Back to News & Commentary

The Senate Immigration Bill Is Back, and It's BAD...

Tim Sparapani,
Washington Legislative Office
Share This Page
June 20, 2007

We thought it might be over but it looks like the Senate immigration bill is coming back with a vengeance. The White House and key senators from both parties have worked out a deal that would bring the bill back to the Senate floor possibly at the end of next week. This time around the bill stands a strong chance of passing, since Senate Majority Leader Harry Reid said he wouldn’t bring it back to the floor if it didn’t.

Make no mistake about it, this is a horrible bill from a civil liberties perspective, and it’s going to get a lot worse. The base bill already contains a number of awful provisions that would undermine due process, infringe on the privacy of all Americans and expand the Real ID national identification card scheme.

As a part of the deal senators will vote on 22 amendments to the bill, including one offered by Senator Chuck Schumer (D-NY) that would require every American to carry a hardened social security card containing the cardholder’s biometric information (such as fingerprints or DNA). Reactionary proposals like these will do nothing to solve the problems of illegal immigration. They go against the values of our country and our Constitution.

The ACLU is supporting two good amendments , one offered by Senators Max Baucus and Jon Tester of Montana that would strike the Real ID requirements from the bill. Sixteen states have already opted out of Real ID, setting a historic precedent for non-compliance with a federal mandate.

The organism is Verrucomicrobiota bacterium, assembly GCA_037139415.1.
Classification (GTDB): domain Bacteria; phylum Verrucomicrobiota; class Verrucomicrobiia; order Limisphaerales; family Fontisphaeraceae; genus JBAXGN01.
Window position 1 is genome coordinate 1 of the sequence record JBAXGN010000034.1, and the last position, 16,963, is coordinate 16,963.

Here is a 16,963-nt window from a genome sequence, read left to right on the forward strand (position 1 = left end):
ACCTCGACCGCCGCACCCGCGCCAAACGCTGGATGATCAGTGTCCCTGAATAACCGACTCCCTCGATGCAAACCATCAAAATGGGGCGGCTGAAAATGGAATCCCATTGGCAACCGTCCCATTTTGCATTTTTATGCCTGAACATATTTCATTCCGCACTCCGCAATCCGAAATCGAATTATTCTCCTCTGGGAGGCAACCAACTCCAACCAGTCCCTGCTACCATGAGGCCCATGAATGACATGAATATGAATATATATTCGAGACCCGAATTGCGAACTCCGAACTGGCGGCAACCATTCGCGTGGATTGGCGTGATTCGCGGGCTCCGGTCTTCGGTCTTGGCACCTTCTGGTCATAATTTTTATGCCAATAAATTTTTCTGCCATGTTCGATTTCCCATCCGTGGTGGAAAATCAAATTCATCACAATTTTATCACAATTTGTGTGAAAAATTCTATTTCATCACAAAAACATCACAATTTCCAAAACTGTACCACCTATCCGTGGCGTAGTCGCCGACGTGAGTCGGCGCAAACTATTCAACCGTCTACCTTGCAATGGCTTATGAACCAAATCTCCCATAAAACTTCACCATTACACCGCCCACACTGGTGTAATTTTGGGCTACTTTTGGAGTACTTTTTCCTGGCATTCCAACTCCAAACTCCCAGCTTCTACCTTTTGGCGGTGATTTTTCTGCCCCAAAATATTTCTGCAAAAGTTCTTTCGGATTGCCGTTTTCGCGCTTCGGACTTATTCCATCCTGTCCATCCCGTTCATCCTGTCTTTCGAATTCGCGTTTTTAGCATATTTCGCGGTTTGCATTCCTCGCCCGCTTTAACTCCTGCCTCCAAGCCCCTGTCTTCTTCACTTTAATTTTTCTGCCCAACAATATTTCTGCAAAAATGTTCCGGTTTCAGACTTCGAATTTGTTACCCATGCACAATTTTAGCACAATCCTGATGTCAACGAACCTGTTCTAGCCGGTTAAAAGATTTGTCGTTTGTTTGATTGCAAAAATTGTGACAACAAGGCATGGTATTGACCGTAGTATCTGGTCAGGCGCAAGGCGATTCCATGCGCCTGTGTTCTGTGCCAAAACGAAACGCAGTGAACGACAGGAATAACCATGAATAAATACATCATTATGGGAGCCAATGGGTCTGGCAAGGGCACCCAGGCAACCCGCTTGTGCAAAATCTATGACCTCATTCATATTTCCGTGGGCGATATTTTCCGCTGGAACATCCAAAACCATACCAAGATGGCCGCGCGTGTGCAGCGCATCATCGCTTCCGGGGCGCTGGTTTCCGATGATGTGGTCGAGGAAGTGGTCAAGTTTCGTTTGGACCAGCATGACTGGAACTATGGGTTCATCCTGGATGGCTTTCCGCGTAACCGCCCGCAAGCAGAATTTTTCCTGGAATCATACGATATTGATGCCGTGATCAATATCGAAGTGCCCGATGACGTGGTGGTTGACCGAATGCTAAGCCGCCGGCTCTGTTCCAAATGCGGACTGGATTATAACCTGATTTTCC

The other amendment that the ACLU is supporting, is offered by Senators Chuck Grassley (R-IA), Baucus (D-MT) and Barak Obama (D-IL) and would substitute a due process- and privacy-friendly Employment Eligibility Verification System (EEVS) plan for the one written by Jon Kyl (R-AZ) and the Department of Homeland Security that is already a part of the base bill. EEVS creates a vast federal database to verify the eligibility to work of all job applicants in America , including U.S. citizens. If the immigration bill passes as-is, we will all need to have our eligibility to work approved by the Department of Homeland Security every time we apply for a job.

It is urgent that you contact your senators and tell them to support both of these amendments. The votes are going to be close, so we need to make senators know Americans demand that they protect our rights and our privacy. We do need immigration reform , but not at this cost.

You can take action right now to urge your Senators to support the Baucus-Tester and the Grassley-Baucus-Obama amendments.